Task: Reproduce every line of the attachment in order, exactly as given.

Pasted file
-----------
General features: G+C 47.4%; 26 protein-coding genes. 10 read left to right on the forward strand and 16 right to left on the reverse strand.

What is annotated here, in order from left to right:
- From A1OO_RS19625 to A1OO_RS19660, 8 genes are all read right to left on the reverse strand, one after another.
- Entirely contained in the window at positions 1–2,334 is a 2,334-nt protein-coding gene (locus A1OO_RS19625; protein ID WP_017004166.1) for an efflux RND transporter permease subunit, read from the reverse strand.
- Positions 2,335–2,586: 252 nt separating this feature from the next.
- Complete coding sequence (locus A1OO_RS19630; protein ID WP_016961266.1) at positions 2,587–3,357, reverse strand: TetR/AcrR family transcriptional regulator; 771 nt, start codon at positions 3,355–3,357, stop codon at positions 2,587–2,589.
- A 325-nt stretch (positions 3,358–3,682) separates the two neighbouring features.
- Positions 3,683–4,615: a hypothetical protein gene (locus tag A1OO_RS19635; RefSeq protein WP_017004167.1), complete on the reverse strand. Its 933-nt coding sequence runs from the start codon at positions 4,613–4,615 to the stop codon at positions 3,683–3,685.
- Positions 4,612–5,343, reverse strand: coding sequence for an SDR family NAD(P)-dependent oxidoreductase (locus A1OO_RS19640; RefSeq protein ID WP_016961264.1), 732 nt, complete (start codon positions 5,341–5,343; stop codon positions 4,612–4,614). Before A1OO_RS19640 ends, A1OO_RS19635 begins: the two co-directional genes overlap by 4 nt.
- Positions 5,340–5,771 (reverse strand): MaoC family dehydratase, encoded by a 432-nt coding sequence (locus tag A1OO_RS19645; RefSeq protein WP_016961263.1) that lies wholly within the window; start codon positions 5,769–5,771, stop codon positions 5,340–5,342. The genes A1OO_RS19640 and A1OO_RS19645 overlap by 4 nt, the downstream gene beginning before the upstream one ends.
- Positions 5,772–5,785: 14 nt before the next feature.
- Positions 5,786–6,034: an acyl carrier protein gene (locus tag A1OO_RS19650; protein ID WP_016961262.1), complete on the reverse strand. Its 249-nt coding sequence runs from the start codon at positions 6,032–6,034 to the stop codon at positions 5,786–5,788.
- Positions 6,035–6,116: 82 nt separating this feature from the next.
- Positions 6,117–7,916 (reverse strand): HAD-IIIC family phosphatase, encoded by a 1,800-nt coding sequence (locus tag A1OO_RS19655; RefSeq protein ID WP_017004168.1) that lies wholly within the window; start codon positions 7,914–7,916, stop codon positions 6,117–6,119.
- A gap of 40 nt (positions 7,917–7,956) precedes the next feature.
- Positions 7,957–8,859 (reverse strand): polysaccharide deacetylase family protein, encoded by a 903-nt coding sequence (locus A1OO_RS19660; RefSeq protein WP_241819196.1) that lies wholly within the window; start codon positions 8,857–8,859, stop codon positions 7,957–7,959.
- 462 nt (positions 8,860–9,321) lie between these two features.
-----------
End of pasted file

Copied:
General features: G+C 47.4%; 26 protein-coding genes. 10 read left to right on the forward strand and 16 right to left on the reverse strand.

What is annotated here, in order from left to right:
- From A1OO_RS19625 to A1OO_RS19660, 8 genes are all read right to left on the reverse strand, one after another.
- Entirely contained in the window at positions 1–2,334 is a 2,334-nt protein-coding gene (locus A1OO_RS19625; protein ID WP_017004166.1) for an efflux RND transporter permease subunit, read from the reverse strand.
- Positions 2,335–2,586: 252 nt separating this feature from the next.
- Complete coding sequence (locus A1OO_RS19630; protein ID WP_016961266.1) at positions 2,587–3,357, reverse strand: TetR/AcrR family transcriptional regulator; 771 nt, start codon at positions 3,355–3,357, stop codon at positions 2,587–2,589.
- A 325-nt stretch (positions 3,358–3,682) separates the two neighbouring features.
- Positions 3,683–4,615: a hypothetical protein gene (locus tag A1OO_RS19635; RefSeq protein WP_017004167.1), complete on the reverse strand. Its 933-nt coding sequence runs from the start codon at positions 4,613–4,615 to the stop codon at positions 3,683–3,685.
- Positions 4,612–5,343, reverse strand: coding sequence for an SDR family NAD(P)-dependent oxidoreductase (locus A1OO_RS19640; RefSeq protein ID WP_016961264.1), 732 nt, complete (start codon positions 5,341–5,343; stop codon positions 4,612–4,614). Before A1OO_RS19640 ends, A1OO_RS19635 begins: the two co-directional genes overlap by 4 nt.
- Positions 5,340–5,771 (reverse strand): MaoC family dehydratase, encoded by a 432-nt coding sequence (locus tag A1OO_RS19645; RefSeq protein WP_016961263.1) that lies wholly within the window; start codon positions 5,769–5,771, stop codon positions 5,340–5,342. The genes A1OO_RS19640 and A1OO_RS19645 overlap by 4 nt, the downstream gene beginning before the upstream one ends.
- Positions 5,772–5,785: 14 nt before the next feature.
- Positions 5,786–6,034: an acyl carrier protein gene (locus tag A1OO_RS19650; protein ID WP_016961262.1), complete on the reverse strand. Its 249-nt coding sequence runs from the start codon at positions 6,032–6,034 to the stop codon at positions 5,786–5,788.
- Positions 6,035–6,116: 82 nt separating this feature from the next.
- Positions 6,117–7,916 (reverse strand): HAD-IIIC family phosphatase, encoded by a 1,800-nt coding sequence (locus tag A1OO_RS19655; RefSeq protein ID WP_017004168.1) that lies wholly within the window; start codon positions 7,914–7,916, stop codon positions 6,117–6,119.
- A gap of 40 nt (positions 7,917–7,956) precedes the next feature.
- Positions 7,957–8,859 (reverse strand): polysaccharide deacetylase family protein, encoded by a 903-nt coding sequence (locus A1OO_RS19660; RefSeq protein WP_241819196.1) that lies wholly within the window; start codon positions 8,857–8,859, stop codon positions 7,957–7,959.
- 462 nt (positions 8,860–9,321) lie between these two features.